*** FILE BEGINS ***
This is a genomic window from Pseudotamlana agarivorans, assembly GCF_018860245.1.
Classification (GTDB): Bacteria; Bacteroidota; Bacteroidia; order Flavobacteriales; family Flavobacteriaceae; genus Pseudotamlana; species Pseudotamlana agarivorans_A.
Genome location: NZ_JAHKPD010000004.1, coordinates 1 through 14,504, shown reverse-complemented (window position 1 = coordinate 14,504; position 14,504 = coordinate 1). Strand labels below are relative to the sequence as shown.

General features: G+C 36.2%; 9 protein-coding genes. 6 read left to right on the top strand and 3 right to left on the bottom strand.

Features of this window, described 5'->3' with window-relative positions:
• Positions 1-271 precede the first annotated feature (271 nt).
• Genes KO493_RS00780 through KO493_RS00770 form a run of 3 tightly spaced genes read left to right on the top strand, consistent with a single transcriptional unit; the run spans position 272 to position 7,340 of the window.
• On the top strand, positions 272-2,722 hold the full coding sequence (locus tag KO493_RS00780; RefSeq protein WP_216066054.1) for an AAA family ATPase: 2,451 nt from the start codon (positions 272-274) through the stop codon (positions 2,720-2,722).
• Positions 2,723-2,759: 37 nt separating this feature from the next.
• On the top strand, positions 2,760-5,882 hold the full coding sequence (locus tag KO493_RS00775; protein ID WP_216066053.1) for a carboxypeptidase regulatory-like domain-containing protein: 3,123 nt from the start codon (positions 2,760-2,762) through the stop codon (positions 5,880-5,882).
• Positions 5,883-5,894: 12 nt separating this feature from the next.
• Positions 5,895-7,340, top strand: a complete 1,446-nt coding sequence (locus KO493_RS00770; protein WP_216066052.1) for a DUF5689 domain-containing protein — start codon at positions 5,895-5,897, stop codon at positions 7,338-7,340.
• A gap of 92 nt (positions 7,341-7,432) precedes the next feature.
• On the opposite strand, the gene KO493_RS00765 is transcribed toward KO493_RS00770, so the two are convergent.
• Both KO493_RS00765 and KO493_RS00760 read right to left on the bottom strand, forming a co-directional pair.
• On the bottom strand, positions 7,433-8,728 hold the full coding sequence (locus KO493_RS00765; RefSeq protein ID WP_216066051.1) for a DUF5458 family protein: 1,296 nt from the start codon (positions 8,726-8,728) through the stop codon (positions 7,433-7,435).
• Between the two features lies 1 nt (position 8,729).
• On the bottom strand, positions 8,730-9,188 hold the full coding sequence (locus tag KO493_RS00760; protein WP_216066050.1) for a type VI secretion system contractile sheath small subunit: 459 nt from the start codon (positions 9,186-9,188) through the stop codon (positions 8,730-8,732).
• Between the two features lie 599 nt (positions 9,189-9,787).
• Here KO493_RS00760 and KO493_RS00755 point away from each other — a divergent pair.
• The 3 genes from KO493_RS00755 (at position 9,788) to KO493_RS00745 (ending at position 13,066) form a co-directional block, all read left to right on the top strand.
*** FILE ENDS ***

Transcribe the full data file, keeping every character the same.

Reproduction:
This is a genomic window from Pseudotamlana agarivorans, assembly GCF_018860245.1.
Classification (GTDB): Bacteria; Bacteroidota; Bacteroidia; order Flavobacteriales; family Flavobacteriaceae; genus Pseudotamlana; species Pseudotamlana agarivorans_A.
Genome location: NZ_JAHKPD010000004.1, coordinates 1 through 14,504, shown reverse-complemented (window position 1 = coordinate 14,504; position 14,504 = coordinate 1). Strand labels below are relative to the sequence as shown.

General features: G+C 36.2%; 9 protein-coding genes. 6 read left to right on the top strand and 3 right to left on the bottom strand.

Features of this window, described 5'->3' with window-relative positions:
• Positions 1-271 precede the first annotated feature (271 nt).
• Genes KO493_RS00780 through KO493_RS00770 form a run of 3 tightly spaced genes read left to right on the top strand, consistent with a single transcriptional unit; the run spans position 272 to position 7,340 of the window.
• On the top strand, positions 272-2,722 hold the full coding sequence (locus tag KO493_RS00780; RefSeq protein WP_216066054.1) for an AAA family ATPase: 2,451 nt from the start codon (positions 272-274) through the stop codon (positions 2,720-2,722).
• Positions 2,723-2,759: 37 nt separating this feature from the next.
• On the top strand, positions 2,760-5,882 hold the full coding sequence (locus tag KO493_RS00775; protein ID WP_216066053.1) for a carboxypeptidase regulatory-like domain-containing protein: 3,123 nt from the start codon (positions 2,760-2,762) through the stop codon (positions 5,880-5,882).
• Positions 5,883-5,894: 12 nt separating this feature from the next.
• Positions 5,895-7,340, top strand: a complete 1,446-nt coding sequence (locus KO493_RS00770; protein WP_216066052.1) for a DUF5689 domain-containing protein — start codon at positions 5,895-5,897, stop codon at positions 7,338-7,340.
• A gap of 92 nt (positions 7,341-7,432) precedes the next feature.
• On the opposite strand, the gene KO493_RS00765 is transcribed toward KO493_RS00770, so the two are convergent.
• Both KO493_RS00765 and KO493_RS00760 read right to left on the bottom strand, forming a co-directional pair.
• On the bottom strand, positions 7,433-8,728 hold the full coding sequence (locus KO493_RS00765; RefSeq protein ID WP_216066051.1) for a DUF5458 family protein: 1,296 nt from the start codon (positions 8,726-8,728) through the stop codon (positions 7,433-7,435).
• Between the two features lies 1 nt (position 8,729).
• On the bottom strand, positions 8,730-9,188 hold the full coding sequence (locus tag KO493_RS00760; protein WP_216066050.1) for a type VI secretion system contractile sheath small subunit: 459 nt from the start codon (positions 9,186-9,188) through the stop codon (positions 8,730-8,732).
• Between the two features lie 599 nt (positions 9,189-9,787).
• Here KO493_RS00760 and KO493_RS00755 point away from each other — a divergent pair.
• The 3 genes from KO493_RS00755 (at position 9,788) to KO493_RS00745 (ending at position 13,066) form a co-directional block, all read left to right on the top strand.